Wednesday, February 19, 2020

Cervelo Aspero: Headset, E-Thru Axles, Brake Adapter, Seat Post, Saddle

When you get a new frameset, other than the frame and fork, there will also be other parts that are included with it. With this Cervelo Aspero frameset, the headset parts, E-thru axles and also the seat post are included. Let's take a closer look at these parts, and also weigh them to help estimate the total bike weight.

Compression plug that goes into the carbon fork steerer tube. This compression plug is quite long, which is good for grip but also means that it is a bit heavier.

Top cap to pre-load the headset, by pressing down on the stem and pulling up on the steerer tube.

Headset sealed bearings, with the top 1 1/8 inch in size and the bottom 1 1/4 inch in size. The compression ring and headset cover are also included. Quite heavy as the bearings are quite big.

During initial installation, I found that there is quite a big gap between the headset cover and the frame. The upper headset bearing is visible through the gap.

The installation is correct, as the compression ring rests on the top bearing.

After checking with the dealer, we realized that the height of the compression ring seems to be wrong. It seems to be too tall, causing a bigger gap between the headset cover and the frame. Functionally there is no problem, just that it does not look as nice, while water will get into the headset more easily.

The dealer sent over the correct compression ring that very same day, allowing me to continue with the installation.

With the correct compression ring that is flatter.

Now the headset cover matches nicely with the frame, with no big gap.

For frames with thru axles, the axles will usually come with the frame, as there are different axle lengths and thread pitches, so aftermarket axles may not be 100% compatible.

12 x 100/142 mm E-thru axles that are included with the Cervelo Aspero. As there are levers on both the front and rear axles, they are quite heavy at 129 grams in total.

The length and thread pitch of the thru axles are laser marked on the sides for easy reference.

The Cervelo Aspero fork has a Trail Mixer feature, which allows the trail of the bike to be adjusted forward or rearward by 5 mm. Adjusting the Trail Mixer itself it not that difficult, as only 2 bolts needs to be loosened to flip the Trail Mixer around.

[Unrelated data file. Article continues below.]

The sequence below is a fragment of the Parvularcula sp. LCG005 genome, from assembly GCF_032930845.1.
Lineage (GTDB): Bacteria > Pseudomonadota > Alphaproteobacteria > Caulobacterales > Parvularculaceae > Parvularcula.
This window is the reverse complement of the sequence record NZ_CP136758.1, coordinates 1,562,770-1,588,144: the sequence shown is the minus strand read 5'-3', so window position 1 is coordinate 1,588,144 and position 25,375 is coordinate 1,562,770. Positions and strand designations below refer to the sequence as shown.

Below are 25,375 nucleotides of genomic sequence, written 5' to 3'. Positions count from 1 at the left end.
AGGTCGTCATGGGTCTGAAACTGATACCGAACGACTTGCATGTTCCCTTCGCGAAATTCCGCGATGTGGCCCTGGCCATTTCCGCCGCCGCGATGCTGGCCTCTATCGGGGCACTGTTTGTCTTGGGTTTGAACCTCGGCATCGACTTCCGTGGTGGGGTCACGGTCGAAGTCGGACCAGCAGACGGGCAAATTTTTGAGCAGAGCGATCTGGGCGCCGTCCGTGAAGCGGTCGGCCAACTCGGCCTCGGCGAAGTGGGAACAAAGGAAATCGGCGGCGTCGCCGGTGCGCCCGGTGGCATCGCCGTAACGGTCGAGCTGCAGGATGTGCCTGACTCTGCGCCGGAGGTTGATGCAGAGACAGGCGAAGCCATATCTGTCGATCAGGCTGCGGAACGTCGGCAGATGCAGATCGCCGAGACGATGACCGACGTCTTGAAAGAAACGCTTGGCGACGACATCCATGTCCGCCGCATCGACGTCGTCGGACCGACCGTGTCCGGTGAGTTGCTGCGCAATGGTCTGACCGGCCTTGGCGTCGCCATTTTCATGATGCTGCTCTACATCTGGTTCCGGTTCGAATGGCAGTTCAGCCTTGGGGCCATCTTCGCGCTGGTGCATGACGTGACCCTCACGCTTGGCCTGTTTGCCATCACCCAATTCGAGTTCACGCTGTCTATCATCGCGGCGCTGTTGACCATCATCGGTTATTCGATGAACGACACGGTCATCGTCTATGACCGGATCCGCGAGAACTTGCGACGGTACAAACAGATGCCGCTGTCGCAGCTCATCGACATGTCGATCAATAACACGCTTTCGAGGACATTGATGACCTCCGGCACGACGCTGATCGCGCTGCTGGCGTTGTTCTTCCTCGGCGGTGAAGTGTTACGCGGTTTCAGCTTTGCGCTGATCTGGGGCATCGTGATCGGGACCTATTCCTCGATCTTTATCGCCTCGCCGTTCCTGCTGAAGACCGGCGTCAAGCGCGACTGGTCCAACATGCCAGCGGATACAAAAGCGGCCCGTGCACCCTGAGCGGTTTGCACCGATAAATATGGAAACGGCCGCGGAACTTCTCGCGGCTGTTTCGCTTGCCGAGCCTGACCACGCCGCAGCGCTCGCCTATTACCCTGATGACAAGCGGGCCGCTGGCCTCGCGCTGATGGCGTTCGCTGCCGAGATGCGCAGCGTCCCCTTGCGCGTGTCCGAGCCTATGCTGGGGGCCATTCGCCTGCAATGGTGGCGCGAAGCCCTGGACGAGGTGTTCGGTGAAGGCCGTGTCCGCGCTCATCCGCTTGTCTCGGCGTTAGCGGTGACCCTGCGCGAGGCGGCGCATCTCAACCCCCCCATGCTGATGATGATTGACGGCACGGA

However, the more troublesome part is moving the front brake caliper, as the front axle and thus disc rotor is in a different position between the forward and rearward axle setting. When the Trail Mixer is in the forward setting, just use the original brake adapter that is supplied with the Flat Mount brake caliper. In the forward setting, you can use 140 or 160 mm diameter rotors.

In my case, I chose to use the Trail Mixer in the rearward position, for more stability, especially with the smaller 650b wheels. Therefore, the brake caliper needs to be moved rearwards by 5 mm to match the rotor. A special Flat Mount brake adapter is included with the Cervelo Aspero, to move the brake caliper rearwards by 5 mm.

Special Flat Mount adapter, to be used when the Trail Mixer is used in the rearward position. Heavier than the thinner stock Flat Mount adapter.

This adapter only allows the use of 160 mm diameter disc rotors.

A new seat post is included with this Cervelo Aspero frameset, but I would prefer to use the Canyon VCLS suspension seat post, as it is more comfortable. However, not all bikes can use the VCLS seat post, as it needs a minimum exposed length for flexing. If the seat tube is too long or high, and if the rider is not tall enough, the VCLS seat post cannot be used.

On the Canyon, the seat tube is purposely made short, so that there is more exposed length for the VCLS seat post. My objective here is to find out whether the VCLS seat post can be used on the Cervelo Aspero or not.

This comparison is made more difficult by the fact that the Cervelo Aspero has a lower bottom bracket (78.5 mm drop) than the Canyon Endurace (75 mm drop), which means that putting the bikes side by side is not accurate as the bottom bracket height also affects the seat post height used by the rider.

The most accurate way is to measure the distance from the centre of the bottom bracket to the top edge of the seat tube, or maximum insertion line on the VCLS seat post.

Distance from centre of bottom bracket to top edge of seat tube is 462 mm. This is considered quite short.

At my normal seat post height setting, there is an additional 26 mm of insertion possible. The VCLS seat post cannot be inserted further as the flexing area cannot fit into the seat tube.

This means that the distance between the bottom bracket centre and the top edge of the seat tube can be a maximum of 462 + 26 = 488 mm. If the distance is longer, the seat post cannot be lowered enough to fit me.

Based on my measurement of the Size 51 Cervelo Aspero frame, the distance from bottom bracket centre to top edge of the seat tube is 500 mm.

Since the Cervelo Aspero frame has a seat tube that is too tall, I will not be able to use the Canyon VCLS seat post. That is a shame as it is a really nice suspension seat post.

In this case, I shall use the Cervelo SP19 seat post that is included with the Aspero frameset.

Cervelo SP19 carbon seat post, with a round diameter of 27.2 mm.

Minimum insertion length is only 70 mm, which is shorter than the usual 100 mm.